Pony Express to Mark Twain: Historic Sacramento Trivia

Pony Express Sacramento

The Pony Express began in 1860 in Sacramento.

DealChicken spends a lot of time hunting and pecking around the Sacramento area in search of the best daily deals. So it’s no surprise he’s come across more than a few interesting facts about the history of Sacramento, birth place of the Pony Express. Here’s a bit of local Sacramento trivia that even your favorite fine-feathered know-it-all didn’t know until recently.

Sacramento goes by many monikers. Its nicknames include “River City,” “The Camellia Capital of the World” (pretty pink flowers everywhere!), “City of Trees” (it claims to have more trees per capita than any other city) and the most amusing—“The Big Tomato” (tomatoes are big industry here). Locals who feel the need to come up with something less than four syllables call it Sac or Sac Town.

The Pony Express originated in California’s capital city. The 1,980-mile mail delivery service began in 1860, and traveled from Sacramento to St. Joseph, Missouri. The operation required 200 relay stations, 80 riders and 500 horses to complete the 10-day ride.

Mark Twain was hired as a special news correspondent with the now-defunct Sacramento Union newspaper in 1866, chronicling some of the raucous early days of the region. The Missouri-born Twain started his writing career with the paper penning travel articles, and the Union published his musings about the far-off lands of Hawaii, Europe and the Holy Land.

The Blue Diamond almond company planted roots in Sacramento in 1914. Costing just $5,500 to build, the plant was located downtown right in front of the railroad tracks so sacks of nuts could be delivered, and then loaded easily on to the trains after processing. Sacramento’s Blue Diamond almond roasting, salting and drying plant is now the world’s largest processing company for the nuts, cranking out 12 million pounds per day during the almond high season.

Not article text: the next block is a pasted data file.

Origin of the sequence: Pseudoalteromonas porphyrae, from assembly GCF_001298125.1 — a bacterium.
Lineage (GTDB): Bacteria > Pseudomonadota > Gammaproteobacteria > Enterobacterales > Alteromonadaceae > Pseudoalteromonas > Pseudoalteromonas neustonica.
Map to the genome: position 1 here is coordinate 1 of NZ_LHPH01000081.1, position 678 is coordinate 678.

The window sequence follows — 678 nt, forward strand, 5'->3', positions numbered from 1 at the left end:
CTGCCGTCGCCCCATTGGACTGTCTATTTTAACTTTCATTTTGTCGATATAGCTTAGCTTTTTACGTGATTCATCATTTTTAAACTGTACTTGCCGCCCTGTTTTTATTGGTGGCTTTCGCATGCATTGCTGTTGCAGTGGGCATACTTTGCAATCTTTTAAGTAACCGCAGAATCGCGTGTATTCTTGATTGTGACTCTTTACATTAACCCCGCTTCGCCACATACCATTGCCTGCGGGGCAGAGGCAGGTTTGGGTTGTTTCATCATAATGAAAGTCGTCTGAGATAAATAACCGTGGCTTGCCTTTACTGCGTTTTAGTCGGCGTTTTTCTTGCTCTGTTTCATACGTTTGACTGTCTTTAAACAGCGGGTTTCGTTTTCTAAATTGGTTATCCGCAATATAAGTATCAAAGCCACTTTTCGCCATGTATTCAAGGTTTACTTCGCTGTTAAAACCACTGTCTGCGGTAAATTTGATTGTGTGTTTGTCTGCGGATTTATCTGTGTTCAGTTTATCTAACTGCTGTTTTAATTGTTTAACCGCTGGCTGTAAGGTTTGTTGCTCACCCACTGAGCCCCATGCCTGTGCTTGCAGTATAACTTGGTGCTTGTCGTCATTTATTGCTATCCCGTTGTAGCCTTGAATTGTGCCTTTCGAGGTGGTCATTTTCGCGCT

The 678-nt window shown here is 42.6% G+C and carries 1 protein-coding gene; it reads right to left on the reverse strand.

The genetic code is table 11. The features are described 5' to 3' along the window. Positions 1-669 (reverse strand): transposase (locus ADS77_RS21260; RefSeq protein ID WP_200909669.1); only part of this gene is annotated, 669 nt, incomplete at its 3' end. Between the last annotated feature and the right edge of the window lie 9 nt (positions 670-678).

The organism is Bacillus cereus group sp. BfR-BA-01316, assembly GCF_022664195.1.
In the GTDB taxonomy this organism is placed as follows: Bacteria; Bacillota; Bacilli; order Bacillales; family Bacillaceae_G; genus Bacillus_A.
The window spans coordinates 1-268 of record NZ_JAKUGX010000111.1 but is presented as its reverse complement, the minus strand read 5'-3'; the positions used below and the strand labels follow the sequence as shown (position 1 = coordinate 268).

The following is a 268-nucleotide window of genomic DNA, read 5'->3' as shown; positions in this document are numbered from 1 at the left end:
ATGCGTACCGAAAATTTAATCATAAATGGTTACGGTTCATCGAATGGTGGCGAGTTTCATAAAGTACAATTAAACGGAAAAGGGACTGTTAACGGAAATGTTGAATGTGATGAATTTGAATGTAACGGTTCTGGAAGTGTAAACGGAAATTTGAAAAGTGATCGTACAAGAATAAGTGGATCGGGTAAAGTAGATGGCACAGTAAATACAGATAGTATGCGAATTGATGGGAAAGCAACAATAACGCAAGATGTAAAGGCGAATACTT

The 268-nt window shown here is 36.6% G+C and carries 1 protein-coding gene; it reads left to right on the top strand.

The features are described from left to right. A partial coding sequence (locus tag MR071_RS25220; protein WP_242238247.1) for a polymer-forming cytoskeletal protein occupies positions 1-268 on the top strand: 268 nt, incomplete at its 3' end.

The International World Peace Rose Garden in Sacramento was named one of the “Top 10 Best Public Rose Gardens in America” by the All-America Rose Selection. The garden was established in Capitol Park in 2003 as a place of peace and tranquility within city limits. The World Peace Rose Garden has sister gardens in Atlanta, GA; Pacific Palisades, CA; Mexico City; and Assisi, Italy.

Sacramento has been the capital of California since 1854, but it hasn’t always been so! California was under Mexican rule until 1835, and Monterey was the hub of the territory. After Mexican leaders abandoned the area, an American Constitutional Convention was held, to decide on a territorial seat. San Jose, Vallejo and Benicia held the title of capital city for two years each, until Sacramento was crowned victorious.

California’s (former and present) governor, Jerry Brown, has an unusual gubernatorial portrait in the state capitol building. As is the tradition in the state, governors may select an artist to paint their portrait to reflect the leader’s personality. Where former governors have stately, stiff upper lip-type renderings, Brown chose artist Don Barchardy to paint him in the abstract style. Not surprising, and totally groovy, man.

Swiss-born pioneer John Sutter arrived in Sacramento with other settlers in 1839. The trading colony and stockade named Sutter’s Fort (originally called New Helvetia, or “New Switerland”) was erected in 1840, constructed using labor from local Native American tribes. Sutter staked his claim in the agriculture business by having 2,000 fruit trees planted in 1847. The discovery of gold in the area in 1848 brought a large number of wealth-seekers to the area, greatly increasing the population.

Sacramento has an underground “city” of tunnels underneath the town that one sees today. Originally, the land level was one story lower than it is now, and raising took place between 1864 and 1877. The entire city was raised up to reduce the risk of flooding, and portions of the original street level still exist in basements and interconnecting tunnels. Most of the remaining tunnels are found in the Old Sacramento and downtown areas, and tours are given on weekends.

Sacramento is spooky: The city has many buildings and areas of town that are believed to be haunted. While strolling down the banks of the Sacramento River, residents have seen what looks to be a campfire glowing. As they approach, the fire disappears. The California State Library has a ghostly visitor in spectacles who pores over the books. Even the staff and residents in the Governor’s Mansion have reported apparition sightings.

Know all there is to know about the Pony Express and historic Sacramento? Check out some Reno trivia and lore.